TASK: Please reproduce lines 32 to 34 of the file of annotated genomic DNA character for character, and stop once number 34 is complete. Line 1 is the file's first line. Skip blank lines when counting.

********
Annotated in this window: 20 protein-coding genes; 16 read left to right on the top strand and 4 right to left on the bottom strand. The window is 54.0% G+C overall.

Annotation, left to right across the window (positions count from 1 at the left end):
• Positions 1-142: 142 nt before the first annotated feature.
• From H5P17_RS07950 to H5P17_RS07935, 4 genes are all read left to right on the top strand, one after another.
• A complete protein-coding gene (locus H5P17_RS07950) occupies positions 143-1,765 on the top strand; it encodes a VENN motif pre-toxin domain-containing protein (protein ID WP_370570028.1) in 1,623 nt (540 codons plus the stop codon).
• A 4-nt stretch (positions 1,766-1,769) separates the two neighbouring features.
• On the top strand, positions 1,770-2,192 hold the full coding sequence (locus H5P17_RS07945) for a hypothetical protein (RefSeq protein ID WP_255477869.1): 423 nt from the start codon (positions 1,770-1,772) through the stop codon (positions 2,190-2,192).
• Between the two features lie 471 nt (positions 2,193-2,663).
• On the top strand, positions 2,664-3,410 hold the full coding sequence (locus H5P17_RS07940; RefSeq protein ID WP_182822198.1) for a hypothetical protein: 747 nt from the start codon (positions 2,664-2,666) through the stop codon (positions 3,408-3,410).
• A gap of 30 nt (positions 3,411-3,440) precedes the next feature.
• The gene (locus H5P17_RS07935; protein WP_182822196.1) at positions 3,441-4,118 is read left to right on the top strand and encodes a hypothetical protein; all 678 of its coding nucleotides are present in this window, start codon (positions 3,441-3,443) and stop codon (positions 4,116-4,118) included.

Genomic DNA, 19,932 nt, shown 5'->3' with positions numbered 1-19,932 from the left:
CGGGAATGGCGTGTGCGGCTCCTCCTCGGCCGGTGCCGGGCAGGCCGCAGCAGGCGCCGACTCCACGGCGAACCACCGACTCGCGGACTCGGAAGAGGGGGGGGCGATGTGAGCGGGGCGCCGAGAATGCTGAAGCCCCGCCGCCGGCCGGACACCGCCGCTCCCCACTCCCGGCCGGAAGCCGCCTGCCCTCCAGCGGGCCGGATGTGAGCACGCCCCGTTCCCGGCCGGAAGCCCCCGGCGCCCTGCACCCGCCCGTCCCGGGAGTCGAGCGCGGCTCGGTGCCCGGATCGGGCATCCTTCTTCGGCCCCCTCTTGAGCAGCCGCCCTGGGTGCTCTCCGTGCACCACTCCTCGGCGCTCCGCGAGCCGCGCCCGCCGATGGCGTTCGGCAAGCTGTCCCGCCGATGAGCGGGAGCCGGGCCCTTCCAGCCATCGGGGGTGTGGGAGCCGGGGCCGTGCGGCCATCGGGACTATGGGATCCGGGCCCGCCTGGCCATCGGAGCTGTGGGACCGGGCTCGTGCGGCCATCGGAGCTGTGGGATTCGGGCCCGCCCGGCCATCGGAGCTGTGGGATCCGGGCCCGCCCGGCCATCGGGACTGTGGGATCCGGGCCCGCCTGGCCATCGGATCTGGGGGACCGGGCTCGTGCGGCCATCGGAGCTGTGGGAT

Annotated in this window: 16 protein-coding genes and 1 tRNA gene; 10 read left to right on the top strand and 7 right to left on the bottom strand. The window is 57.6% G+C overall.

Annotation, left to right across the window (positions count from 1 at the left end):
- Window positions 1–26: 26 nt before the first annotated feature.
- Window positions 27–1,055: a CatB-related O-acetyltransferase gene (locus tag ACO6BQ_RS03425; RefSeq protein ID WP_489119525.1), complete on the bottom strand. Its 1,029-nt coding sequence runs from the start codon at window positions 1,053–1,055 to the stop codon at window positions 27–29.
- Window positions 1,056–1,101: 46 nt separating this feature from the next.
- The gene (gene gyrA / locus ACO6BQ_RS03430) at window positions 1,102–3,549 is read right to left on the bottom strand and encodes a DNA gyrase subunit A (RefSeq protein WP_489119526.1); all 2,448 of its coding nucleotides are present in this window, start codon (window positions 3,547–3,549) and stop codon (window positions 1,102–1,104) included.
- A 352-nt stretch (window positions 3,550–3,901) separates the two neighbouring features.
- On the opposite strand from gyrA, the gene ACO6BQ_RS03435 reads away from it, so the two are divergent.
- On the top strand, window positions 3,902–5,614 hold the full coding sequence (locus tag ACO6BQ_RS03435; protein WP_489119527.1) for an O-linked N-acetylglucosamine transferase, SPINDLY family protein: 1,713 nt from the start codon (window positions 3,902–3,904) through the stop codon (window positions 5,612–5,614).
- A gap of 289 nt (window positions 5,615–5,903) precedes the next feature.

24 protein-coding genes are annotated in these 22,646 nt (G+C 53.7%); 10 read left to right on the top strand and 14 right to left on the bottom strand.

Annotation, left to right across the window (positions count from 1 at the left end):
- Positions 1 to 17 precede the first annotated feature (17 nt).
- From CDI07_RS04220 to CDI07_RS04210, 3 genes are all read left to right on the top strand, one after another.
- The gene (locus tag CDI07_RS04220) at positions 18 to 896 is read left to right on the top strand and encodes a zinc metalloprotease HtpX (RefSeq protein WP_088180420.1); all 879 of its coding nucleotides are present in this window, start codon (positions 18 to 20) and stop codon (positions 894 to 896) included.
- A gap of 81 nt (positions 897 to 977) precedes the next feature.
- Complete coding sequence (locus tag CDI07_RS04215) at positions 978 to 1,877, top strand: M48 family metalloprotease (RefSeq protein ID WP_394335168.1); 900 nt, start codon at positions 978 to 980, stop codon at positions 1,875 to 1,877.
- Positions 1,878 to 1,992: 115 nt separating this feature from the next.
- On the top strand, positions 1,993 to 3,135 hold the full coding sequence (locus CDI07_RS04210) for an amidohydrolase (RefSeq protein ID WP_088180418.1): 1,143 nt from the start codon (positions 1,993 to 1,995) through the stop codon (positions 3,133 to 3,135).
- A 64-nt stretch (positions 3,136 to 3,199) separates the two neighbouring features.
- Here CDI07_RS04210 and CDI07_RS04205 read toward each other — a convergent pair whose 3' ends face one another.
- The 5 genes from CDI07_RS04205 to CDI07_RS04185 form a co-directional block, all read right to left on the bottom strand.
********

- On the top strand, positions 1,993 to 3,135 hold the full coding sequence (locus CDI07_RS04210) for an amidohydrolase (RefSeq protein ID WP_088180418.1): 1,143 nt from the start codon (positions 1,993 to 1,995) through the stop codon (positions 3,133 to 3,135).
- A 64-nt stretch (positions 3,136 to 3,199) separates the two neighbouring features.
- Here CDI07_RS04210 and CDI07_RS04205 read toward each other — a convergent pair whose 3' ends face one another.